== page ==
This doesn't mean you can just turn up with a drum kit at your next party without a moment of practice. You will not be popular.

But it does mean that you can start learning a craft and begin to start playing to your own rhythm, so to speak.

It also means you shouldn't worry about the perfect pros over there practising speed drumming for 12 hours a day (what's the point?!). Focus on your your own unique ability, practice, and let a bit of your come out.

Let's leave the last word to Lars Ulrich:

"I'm not a particularly accomplished drummer but I am very, very, very good at understanding the role of the drums next to James Hetfield's rhythm guitar. I guarantee you I'm the best guy in the world for that, and that's enough for me!"

Little big ideas: The Clan 🌎

OK, so this is cheating a bit and I'm a bit nervous but here goes...

I've got an idea which for now I'm code naming 'The Clan'. That could well be a stupid name, I dunno.  

It's a place for communicators to learn and grow, using tools that are actually helpful. No more endless Googling for things are are 30% right.

Here's my pitch deck - tell me what you think. Be honest. Huge thanks in advance.

Losing time to save time

I've created a new system that will save me around 18,000 mouse clicks over the next five years. That sounds pretty good, doesn't it?

Put another way: I've just spent one and half hours figuring out how to create a button on my computer to automatically connect my bluetooth headphones. That sounds very dull, doesn't it?

Over the last couple of months I've had a low-level frustration with connecting my headphones with multiple clicks throughout the day.

I always thought there must be a better way. But, I put it off. It is such a tiny inconvenience, it could wait, I thought.

For some reason, this morning I decided to look into it.

You know those times when you think 'I'll just have a quick search on Google' and hours later you're ready to pull your computer apart because the easy sounding instructions online don't appear to work in real life?

Before I knew it, I was cutting and pasting code I did't understand, creating automations I'd never used before, and downloading apps I didn't know. And each time something didn't work, a voice told me 'this is a waste of time'.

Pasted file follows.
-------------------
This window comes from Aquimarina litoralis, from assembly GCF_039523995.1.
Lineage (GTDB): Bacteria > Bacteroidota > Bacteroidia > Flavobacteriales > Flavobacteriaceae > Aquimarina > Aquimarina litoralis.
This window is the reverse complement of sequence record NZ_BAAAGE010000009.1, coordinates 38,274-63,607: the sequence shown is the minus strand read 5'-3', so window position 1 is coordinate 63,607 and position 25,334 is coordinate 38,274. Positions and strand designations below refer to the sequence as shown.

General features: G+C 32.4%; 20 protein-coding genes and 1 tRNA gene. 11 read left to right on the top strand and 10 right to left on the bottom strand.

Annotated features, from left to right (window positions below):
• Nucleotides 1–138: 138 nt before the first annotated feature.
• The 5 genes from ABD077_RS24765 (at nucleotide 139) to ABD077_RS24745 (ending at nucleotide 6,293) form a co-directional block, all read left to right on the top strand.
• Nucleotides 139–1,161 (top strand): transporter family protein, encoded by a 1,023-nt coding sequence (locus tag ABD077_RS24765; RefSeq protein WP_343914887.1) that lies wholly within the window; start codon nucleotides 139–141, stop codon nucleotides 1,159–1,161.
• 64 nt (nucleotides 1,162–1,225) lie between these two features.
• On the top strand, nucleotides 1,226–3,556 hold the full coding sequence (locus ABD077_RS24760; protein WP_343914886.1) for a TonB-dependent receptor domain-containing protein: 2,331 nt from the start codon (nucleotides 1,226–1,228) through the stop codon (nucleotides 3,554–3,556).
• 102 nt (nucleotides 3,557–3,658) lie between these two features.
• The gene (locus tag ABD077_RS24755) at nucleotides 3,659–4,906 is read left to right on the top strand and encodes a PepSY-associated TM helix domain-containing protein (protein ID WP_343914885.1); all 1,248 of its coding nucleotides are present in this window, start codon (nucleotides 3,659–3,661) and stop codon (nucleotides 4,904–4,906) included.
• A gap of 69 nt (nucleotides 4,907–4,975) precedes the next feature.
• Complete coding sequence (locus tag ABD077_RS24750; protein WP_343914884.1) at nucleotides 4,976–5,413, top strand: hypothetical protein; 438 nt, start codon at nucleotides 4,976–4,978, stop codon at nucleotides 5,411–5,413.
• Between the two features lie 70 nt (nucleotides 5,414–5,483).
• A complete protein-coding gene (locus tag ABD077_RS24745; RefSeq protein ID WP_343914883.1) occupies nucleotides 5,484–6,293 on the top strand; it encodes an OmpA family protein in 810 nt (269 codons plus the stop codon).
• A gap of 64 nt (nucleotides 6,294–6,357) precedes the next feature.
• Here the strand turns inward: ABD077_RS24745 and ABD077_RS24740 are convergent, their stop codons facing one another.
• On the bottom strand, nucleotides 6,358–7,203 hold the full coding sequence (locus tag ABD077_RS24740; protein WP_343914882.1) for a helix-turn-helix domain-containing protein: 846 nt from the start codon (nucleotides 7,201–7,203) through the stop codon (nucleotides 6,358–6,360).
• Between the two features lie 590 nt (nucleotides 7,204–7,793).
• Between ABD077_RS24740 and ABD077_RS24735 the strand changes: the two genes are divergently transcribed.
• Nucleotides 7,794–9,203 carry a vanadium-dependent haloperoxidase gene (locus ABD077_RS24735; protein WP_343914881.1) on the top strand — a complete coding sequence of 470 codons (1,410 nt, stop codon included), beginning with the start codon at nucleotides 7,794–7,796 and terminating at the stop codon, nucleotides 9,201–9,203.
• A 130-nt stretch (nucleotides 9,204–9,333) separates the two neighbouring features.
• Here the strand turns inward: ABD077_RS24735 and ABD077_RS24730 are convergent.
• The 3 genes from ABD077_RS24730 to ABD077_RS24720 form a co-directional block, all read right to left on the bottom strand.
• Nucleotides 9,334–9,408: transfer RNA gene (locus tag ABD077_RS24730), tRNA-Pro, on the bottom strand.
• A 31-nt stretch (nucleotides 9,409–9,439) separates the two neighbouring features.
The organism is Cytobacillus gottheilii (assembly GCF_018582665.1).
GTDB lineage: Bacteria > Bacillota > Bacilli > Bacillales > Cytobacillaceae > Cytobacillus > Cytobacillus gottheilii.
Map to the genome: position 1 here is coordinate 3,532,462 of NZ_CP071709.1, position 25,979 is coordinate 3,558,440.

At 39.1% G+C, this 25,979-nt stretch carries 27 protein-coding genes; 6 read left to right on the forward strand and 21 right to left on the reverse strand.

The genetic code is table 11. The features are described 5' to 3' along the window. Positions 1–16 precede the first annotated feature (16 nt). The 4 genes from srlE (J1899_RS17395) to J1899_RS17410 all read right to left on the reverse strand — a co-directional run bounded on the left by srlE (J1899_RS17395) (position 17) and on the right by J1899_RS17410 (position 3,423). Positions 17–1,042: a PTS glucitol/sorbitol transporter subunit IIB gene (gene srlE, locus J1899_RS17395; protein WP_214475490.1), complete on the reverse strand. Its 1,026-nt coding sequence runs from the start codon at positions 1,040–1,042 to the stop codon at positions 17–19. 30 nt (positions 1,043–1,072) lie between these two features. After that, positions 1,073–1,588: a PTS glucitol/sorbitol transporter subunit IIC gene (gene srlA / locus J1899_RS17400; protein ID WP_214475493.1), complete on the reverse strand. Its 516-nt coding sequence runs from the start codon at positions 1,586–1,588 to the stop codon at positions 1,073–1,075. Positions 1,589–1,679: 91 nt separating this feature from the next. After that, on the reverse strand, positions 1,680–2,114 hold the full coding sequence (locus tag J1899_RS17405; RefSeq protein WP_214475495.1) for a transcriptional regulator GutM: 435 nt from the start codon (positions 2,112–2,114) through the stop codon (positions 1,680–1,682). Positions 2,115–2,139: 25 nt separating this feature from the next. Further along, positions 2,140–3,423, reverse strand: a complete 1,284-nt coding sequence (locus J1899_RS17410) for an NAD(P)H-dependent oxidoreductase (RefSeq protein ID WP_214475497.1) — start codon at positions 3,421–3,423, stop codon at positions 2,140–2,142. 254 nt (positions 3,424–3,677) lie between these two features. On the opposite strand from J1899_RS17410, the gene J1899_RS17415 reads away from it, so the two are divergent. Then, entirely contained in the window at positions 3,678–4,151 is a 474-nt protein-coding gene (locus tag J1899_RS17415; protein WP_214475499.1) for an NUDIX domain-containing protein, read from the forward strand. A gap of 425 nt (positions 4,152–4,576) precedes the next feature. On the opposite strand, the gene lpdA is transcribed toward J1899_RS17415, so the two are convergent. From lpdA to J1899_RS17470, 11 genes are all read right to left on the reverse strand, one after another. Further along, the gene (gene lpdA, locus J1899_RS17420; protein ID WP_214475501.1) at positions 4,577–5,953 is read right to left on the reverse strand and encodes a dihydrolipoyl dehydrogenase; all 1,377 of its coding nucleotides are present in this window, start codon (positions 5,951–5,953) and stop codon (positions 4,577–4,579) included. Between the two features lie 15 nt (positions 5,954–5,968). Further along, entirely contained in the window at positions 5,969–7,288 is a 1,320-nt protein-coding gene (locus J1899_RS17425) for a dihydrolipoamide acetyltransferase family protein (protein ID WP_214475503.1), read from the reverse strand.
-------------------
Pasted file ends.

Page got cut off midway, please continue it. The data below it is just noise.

Finally, with a lot of trial and error (and going down Reddit-thread rabbit holes), I figured it out.

I don't feel triumphant. I feel quite stressed in fact because I planned to write an article this morning and already a lot of time has passed.

But, after telling myself to calm down, I've realised that investing some time into something small but repetitive will compound into real savings in the future.

The 80/20 rule

Italian economist Vilfredo Pareto demonstrated way back in 1896 that approximately 80% of the land in Italy was owned by 20% of the population. Since then, the Pareto Principle, or 80/20 rule, has shown itself to be remarkably relevant to a host of fields outside of economics.

In sales, it's often said that 80% of profits come from 20% of the clients.

In computing, Microsoft found that fixing the top 20% most reported bugs fixed 80% of system errors.

In health, 20% of patients use 80% of resources. In crime, 80% of crimes are committed by 20% of criminals.

You get the idea but might be wondering why I'm banging on about this.

Well, the 80/20 rule can also be applied to how you handle your time.

In theory, we should be spending around 20% of our time making systems to handle what we're doing 80% of the time.

Think about that for a minute.

During a week, one day should be spent just looking at your routine, every-day tasks, and exploring ways to make them more efficient.

It sounds like a crazy amount of time. But if you consider your time is your most valuable asset, perhaps it does make sense?

XKCD has this great little guide, below.

The table shows, for instance, that you can spend 12 hours creating a system that would save you spending five seconds on something five times a day. Over five years, you'll make back that investment.

Small things, like an illuminated 'Connect' button on my Mac, can make a small big difference.

As frustrating and trivial as it seems to dedicate time to such things, you're investing in earning time in the future. Plus, it inspired me to write this article. I did have time after all.